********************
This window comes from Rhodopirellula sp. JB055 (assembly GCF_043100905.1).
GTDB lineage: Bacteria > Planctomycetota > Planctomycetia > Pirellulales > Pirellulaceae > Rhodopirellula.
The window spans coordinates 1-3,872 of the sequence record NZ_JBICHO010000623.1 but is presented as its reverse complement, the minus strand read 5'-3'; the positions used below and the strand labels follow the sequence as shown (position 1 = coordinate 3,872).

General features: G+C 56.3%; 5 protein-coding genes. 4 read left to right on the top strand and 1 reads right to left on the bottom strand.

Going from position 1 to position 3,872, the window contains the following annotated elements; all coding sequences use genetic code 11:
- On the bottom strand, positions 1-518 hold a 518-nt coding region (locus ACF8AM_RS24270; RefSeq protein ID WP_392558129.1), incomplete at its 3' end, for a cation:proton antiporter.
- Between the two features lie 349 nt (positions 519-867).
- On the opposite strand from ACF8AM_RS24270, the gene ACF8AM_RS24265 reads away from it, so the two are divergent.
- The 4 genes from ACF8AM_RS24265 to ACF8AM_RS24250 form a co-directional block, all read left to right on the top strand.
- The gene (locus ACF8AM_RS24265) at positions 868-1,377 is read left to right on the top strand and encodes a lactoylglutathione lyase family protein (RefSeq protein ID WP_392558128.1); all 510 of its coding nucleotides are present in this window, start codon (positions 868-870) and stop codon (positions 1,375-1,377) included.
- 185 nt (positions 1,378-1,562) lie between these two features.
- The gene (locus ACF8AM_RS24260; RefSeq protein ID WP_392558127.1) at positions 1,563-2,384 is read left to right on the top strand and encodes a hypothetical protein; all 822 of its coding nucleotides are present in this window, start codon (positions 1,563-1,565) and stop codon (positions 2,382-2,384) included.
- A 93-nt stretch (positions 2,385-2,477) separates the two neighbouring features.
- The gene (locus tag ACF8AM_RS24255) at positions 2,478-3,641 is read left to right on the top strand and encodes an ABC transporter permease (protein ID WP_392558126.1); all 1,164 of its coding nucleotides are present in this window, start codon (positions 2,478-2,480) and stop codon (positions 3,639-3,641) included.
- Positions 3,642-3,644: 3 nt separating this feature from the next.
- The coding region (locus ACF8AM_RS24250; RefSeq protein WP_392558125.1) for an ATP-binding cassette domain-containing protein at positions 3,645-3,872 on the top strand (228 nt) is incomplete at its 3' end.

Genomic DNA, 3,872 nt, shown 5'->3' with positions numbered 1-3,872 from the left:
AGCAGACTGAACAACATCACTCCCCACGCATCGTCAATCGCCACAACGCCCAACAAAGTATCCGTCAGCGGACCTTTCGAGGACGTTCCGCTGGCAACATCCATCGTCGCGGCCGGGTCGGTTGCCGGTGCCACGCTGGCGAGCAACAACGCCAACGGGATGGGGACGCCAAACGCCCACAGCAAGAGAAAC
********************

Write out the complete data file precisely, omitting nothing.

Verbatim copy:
This window comes from Rhodopirellula sp. JB055 (assembly GCF_043100905.1).
GTDB lineage: Bacteria > Planctomycetota > Planctomycetia > Pirellulales > Pirellulaceae > Rhodopirellula.
The window spans coordinates 1-3,872 of the sequence record NZ_JBICHO010000623.1 but is presented as its reverse complement, the minus strand read 5'-3'; the positions used below and the strand labels follow the sequence as shown (position 1 = coordinate 3,872).

General features: G+C 56.3%; 5 protein-coding genes. 4 read left to right on the top strand and 1 reads right to left on the bottom strand.

Going from position 1 to position 3,872, the window contains the following annotated elements; all coding sequences use genetic code 11:
- On the bottom strand, positions 1-518 hold a 518-nt coding region (locus ACF8AM_RS24270; RefSeq protein ID WP_392558129.1), incomplete at its 3' end, for a cation:proton antiporter.
- Between the two features lie 349 nt (positions 519-867).
- On the opposite strand from ACF8AM_RS24270, the gene ACF8AM_RS24265 reads away from it, so the two are divergent.
- The 4 genes from ACF8AM_RS24265 to ACF8AM_RS24250 form a co-directional block, all read left to right on the top strand.
- The gene (locus ACF8AM_RS24265) at positions 868-1,377 is read left to right on the top strand and encodes a lactoylglutathione lyase family protein (RefSeq protein ID WP_392558128.1); all 510 of its coding nucleotides are present in this window, start codon (positions 868-870) and stop codon (positions 1,375-1,377) included.
- 185 nt (positions 1,378-1,562) lie between these two features.
- The gene (locus ACF8AM_RS24260; RefSeq protein ID WP_392558127.1) at positions 1,563-2,384 is read left to right on the top strand and encodes a hypothetical protein; all 822 of its coding nucleotides are present in this window, start codon (positions 1,563-1,565) and stop codon (positions 2,382-2,384) included.
- A 93-nt stretch (positions 2,385-2,477) separates the two neighbouring features.
- The gene (locus tag ACF8AM_RS24255) at positions 2,478-3,641 is read left to right on the top strand and encodes an ABC transporter permease (protein ID WP_392558126.1); all 1,164 of its coding nucleotides are present in this window, start codon (positions 2,478-2,480) and stop codon (positions 3,639-3,641) included.
- Positions 3,642-3,644: 3 nt separating this feature from the next.
- The coding region (locus ACF8AM_RS24250; RefSeq protein WP_392558125.1) for an ATP-binding cassette domain-containing protein at positions 3,645-3,872 on the top strand (228 nt) is incomplete at its 3' end.

Genomic DNA, 3,872 nt, shown 5'->3' with positions numbered 1-3,872 from the left:
AGCAGACTGAACAACATCACTCCCCACGCATCGTCAATCGCCACAACGCCCAACAAAGTATCCGTCAGCGGACCTTTCGAGGACGTTCCGCTGGCAACATCCATCGTCGCGGCCGGGTCGGTTGCCGGTGCCACGCTGGCGAGCAACAACGCCAACGGGATGGGGACGCCAAACGCCCACAGCAAGAGAAAC